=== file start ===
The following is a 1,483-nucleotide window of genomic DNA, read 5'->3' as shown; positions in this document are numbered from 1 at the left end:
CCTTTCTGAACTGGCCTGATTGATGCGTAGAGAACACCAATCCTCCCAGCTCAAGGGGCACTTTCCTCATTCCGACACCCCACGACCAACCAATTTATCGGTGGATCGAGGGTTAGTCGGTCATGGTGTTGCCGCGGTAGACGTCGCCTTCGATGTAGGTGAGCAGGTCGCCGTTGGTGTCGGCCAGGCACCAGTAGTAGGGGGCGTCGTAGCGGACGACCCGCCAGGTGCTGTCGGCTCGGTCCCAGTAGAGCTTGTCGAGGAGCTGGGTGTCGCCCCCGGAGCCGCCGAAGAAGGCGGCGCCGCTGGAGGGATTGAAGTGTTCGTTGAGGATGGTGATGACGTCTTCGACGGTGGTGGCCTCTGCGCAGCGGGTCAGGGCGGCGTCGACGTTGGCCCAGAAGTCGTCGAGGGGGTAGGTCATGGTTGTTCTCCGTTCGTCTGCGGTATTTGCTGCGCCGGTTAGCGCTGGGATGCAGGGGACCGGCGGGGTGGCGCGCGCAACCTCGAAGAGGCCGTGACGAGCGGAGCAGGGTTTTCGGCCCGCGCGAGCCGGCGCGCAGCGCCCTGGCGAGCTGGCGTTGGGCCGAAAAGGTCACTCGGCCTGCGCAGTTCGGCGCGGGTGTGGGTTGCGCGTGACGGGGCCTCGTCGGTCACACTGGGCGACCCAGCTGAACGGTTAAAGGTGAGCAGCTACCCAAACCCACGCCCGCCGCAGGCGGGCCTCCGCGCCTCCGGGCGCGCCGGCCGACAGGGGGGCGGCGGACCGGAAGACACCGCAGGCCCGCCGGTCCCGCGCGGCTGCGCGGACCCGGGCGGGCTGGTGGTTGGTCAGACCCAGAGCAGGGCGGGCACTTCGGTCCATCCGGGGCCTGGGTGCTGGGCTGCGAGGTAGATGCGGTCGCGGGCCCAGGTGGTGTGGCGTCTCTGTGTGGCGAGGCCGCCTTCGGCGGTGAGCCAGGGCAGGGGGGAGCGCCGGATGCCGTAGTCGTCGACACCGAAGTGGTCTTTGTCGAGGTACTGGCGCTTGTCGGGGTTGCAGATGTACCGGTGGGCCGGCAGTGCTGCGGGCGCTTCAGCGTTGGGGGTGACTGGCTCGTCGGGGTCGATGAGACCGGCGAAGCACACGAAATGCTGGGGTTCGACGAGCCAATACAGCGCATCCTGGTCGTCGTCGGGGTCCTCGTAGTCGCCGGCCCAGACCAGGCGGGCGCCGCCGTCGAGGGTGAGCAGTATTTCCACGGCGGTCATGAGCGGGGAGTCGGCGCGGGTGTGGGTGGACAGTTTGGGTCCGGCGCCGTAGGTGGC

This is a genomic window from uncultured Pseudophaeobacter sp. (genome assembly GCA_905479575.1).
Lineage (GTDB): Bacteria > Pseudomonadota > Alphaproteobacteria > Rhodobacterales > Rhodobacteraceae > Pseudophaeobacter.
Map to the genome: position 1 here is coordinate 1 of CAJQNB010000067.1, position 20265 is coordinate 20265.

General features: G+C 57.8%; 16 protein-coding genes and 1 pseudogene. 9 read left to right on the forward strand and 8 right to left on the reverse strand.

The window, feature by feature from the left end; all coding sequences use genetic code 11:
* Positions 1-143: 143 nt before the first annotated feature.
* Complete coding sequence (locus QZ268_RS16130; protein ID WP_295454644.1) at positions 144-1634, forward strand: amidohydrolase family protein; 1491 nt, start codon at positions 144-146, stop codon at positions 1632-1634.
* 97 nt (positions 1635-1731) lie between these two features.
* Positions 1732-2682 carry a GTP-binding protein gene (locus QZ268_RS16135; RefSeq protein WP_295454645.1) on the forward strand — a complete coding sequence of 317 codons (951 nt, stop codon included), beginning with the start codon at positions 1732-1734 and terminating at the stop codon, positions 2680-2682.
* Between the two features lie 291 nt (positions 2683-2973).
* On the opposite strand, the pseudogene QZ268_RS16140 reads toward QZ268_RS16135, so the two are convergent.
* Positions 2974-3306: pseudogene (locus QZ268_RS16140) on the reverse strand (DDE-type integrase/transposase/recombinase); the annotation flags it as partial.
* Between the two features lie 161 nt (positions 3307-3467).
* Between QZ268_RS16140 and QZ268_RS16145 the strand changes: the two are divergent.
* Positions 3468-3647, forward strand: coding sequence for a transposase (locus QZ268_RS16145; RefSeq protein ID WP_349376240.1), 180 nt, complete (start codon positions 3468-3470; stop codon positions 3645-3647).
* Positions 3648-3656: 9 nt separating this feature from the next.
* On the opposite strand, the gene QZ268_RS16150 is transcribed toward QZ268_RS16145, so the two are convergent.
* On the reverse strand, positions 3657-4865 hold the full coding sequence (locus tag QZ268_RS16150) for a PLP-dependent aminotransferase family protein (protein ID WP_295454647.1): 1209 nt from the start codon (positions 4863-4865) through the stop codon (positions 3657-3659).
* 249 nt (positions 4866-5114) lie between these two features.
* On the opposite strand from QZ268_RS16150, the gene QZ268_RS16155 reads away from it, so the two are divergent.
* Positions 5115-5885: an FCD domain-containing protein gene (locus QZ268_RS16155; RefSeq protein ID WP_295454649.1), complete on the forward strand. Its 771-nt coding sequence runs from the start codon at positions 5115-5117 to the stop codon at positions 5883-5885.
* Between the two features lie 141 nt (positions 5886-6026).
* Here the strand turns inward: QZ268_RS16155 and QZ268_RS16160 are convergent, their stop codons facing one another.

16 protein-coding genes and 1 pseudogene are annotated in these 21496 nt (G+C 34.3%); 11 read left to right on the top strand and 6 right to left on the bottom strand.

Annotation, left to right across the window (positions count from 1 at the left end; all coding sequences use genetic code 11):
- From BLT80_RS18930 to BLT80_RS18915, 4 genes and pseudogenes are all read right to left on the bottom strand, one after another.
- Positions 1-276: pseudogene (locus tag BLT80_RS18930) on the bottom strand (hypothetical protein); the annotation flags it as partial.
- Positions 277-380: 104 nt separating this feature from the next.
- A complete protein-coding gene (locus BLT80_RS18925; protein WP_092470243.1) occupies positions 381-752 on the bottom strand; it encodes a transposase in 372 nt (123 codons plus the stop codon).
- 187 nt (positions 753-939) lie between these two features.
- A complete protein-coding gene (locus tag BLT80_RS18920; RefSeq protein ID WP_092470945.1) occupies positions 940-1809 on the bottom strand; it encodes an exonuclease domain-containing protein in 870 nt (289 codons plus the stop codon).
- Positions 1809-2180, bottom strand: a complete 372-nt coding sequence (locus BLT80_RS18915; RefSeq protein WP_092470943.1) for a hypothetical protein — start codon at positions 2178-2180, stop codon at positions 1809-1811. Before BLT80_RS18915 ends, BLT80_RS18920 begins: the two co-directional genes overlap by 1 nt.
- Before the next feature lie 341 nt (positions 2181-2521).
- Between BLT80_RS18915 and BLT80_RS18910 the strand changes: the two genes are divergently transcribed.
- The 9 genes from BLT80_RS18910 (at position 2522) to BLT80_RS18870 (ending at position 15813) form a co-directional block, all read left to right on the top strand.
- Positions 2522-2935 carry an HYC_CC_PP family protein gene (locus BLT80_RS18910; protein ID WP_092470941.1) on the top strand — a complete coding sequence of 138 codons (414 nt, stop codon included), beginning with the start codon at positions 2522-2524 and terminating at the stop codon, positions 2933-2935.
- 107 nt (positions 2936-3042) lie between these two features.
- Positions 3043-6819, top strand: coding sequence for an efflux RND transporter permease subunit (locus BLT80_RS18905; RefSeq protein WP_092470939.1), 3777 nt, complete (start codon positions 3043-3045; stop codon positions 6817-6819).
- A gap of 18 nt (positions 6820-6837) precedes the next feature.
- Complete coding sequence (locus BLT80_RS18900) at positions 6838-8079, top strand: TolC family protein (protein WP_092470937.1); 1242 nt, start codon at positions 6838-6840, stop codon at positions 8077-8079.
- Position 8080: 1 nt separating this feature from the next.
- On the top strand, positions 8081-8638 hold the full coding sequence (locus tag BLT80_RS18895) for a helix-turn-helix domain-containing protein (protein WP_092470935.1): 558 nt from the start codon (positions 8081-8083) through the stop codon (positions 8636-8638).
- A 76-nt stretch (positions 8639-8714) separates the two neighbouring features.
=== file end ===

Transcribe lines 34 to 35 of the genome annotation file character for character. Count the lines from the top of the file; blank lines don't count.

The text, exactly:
- Positions 1809-2180, bottom strand: a complete 372-nt coding sequence (locus BLT80_RS18915; RefSeq protein WP_092470943.1) for a hypothetical protein — start codon at positions 2178-2180, stop codon at positions 1809-1811. Before BLT80_RS18915 ends, BLT80_RS18920 begins: the two co-directional genes overlap by 1 nt.
- Before the next feature lie 341 nt (positions 2181-2521).